Molly Ivins

Molly  Ivins

MOLLY IVINS began her career in journalism as a member of the Houston Chronicle's complaint department. She became co-editor of The Texas Observer in 1970, which allowed her to cover the Texas legislature and have frequent spasms of uncontrollable laughter. Ivins began his career as a political correspondent for The New York Times in 1976. The next year, she was promoted to Rocky Mountain Bureau Chief, primarily due to the fact that there was no one else in the bureau at the time. She returned to Texas in 1982, possibly indicating a masochistic streak, and has had much to write about since then.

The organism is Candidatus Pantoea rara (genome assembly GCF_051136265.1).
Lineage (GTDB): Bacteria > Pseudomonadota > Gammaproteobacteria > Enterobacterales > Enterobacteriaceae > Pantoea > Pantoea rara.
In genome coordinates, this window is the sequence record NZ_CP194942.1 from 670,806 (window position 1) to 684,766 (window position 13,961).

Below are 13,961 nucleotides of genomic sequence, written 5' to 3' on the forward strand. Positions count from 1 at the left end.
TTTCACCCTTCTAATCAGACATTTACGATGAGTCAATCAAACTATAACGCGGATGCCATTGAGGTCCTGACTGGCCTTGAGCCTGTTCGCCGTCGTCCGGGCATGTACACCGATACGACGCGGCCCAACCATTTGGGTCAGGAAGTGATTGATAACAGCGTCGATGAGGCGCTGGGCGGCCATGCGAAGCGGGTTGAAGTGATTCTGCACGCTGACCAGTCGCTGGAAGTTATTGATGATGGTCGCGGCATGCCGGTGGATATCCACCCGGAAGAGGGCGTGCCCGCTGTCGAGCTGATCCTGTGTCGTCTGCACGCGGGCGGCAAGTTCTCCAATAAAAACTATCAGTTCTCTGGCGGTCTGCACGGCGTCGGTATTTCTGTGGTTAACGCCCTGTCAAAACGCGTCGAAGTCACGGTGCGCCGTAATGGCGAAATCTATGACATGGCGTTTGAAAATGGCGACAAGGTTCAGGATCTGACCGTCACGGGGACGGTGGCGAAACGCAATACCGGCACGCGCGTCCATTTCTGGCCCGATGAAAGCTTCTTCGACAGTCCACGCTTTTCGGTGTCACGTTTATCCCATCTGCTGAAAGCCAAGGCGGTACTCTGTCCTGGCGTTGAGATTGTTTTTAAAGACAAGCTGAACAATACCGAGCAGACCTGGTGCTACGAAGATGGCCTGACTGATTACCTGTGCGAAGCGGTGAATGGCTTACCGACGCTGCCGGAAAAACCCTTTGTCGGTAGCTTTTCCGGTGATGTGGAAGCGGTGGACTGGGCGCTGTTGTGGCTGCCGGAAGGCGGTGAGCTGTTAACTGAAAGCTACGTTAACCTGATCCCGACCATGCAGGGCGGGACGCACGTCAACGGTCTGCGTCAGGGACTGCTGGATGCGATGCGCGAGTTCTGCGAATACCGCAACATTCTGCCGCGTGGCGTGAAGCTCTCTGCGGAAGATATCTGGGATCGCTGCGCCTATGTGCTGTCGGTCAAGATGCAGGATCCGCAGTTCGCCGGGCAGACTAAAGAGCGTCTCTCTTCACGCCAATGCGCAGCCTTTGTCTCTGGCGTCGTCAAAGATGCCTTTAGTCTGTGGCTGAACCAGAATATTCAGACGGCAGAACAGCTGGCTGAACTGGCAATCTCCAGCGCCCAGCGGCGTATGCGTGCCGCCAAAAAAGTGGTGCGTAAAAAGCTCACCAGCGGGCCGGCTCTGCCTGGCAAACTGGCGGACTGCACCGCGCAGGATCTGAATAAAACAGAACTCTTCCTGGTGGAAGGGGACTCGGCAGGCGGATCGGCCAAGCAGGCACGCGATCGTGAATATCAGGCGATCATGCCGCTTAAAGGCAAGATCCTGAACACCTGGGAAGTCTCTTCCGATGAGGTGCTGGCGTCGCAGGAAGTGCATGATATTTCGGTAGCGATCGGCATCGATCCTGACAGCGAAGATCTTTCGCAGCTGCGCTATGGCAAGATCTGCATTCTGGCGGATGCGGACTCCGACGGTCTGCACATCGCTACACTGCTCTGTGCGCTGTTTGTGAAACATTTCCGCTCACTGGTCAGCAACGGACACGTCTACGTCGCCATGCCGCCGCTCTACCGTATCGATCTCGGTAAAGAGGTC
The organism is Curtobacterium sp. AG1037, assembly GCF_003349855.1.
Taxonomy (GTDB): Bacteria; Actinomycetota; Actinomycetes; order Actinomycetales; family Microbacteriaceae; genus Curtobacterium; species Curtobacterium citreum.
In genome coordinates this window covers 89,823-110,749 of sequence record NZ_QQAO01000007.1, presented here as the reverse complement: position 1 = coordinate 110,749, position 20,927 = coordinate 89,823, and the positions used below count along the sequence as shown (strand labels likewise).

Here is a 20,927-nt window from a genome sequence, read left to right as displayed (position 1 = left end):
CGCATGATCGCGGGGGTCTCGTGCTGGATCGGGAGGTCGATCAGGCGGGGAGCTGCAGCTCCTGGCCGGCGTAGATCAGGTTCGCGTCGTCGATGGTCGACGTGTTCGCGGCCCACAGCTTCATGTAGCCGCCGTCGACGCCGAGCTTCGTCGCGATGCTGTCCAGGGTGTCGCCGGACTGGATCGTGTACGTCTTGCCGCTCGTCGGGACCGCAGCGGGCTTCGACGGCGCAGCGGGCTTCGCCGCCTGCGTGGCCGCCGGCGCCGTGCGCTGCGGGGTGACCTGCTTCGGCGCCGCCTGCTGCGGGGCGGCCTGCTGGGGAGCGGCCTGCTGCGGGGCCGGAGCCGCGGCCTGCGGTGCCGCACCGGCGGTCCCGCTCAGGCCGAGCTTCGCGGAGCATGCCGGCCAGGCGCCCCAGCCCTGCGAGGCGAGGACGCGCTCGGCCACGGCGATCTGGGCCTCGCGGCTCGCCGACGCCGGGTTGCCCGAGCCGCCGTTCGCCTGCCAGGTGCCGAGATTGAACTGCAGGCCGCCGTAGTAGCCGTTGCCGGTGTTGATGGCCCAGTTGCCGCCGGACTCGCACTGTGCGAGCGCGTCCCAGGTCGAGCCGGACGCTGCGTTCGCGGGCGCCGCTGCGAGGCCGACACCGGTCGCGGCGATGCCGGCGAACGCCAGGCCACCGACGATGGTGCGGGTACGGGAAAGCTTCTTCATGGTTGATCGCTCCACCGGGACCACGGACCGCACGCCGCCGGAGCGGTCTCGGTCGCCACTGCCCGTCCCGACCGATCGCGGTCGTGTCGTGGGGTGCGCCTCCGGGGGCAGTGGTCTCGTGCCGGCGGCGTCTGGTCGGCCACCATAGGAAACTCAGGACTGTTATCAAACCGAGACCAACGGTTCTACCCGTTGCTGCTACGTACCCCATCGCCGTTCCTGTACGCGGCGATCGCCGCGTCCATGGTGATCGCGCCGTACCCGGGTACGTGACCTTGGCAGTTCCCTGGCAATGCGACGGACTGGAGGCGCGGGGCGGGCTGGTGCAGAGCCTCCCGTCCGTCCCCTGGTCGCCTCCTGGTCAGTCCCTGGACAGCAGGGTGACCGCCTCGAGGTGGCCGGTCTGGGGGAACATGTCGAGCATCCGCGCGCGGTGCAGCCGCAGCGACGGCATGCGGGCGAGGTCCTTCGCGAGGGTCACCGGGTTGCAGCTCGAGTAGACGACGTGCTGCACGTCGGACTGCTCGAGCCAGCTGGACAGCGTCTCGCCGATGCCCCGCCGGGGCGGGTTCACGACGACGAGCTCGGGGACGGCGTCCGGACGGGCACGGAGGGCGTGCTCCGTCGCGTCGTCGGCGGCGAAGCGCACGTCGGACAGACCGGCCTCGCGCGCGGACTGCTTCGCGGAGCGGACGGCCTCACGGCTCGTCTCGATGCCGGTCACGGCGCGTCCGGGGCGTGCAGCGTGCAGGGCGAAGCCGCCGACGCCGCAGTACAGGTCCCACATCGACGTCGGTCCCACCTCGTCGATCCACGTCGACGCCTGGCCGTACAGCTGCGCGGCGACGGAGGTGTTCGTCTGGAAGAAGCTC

Her freelance writing has appeared in Esquire, The Atlantic Monthly, The New York Times Magazine, The Nation, Harper's, and other journals, and her column is syndicated in over 300 newspapers. Molly Ivins Can't Say That, Can She? was her debut novel. Her George W. Bush books, co-authored with Lou Dubose, are well-known. She is a three-time Pulitzer Prize nominee, and her two greatest achievements are that the Minneapolis police department named its mascot pig after her and that she was previously barred from Texas A&M University's campus.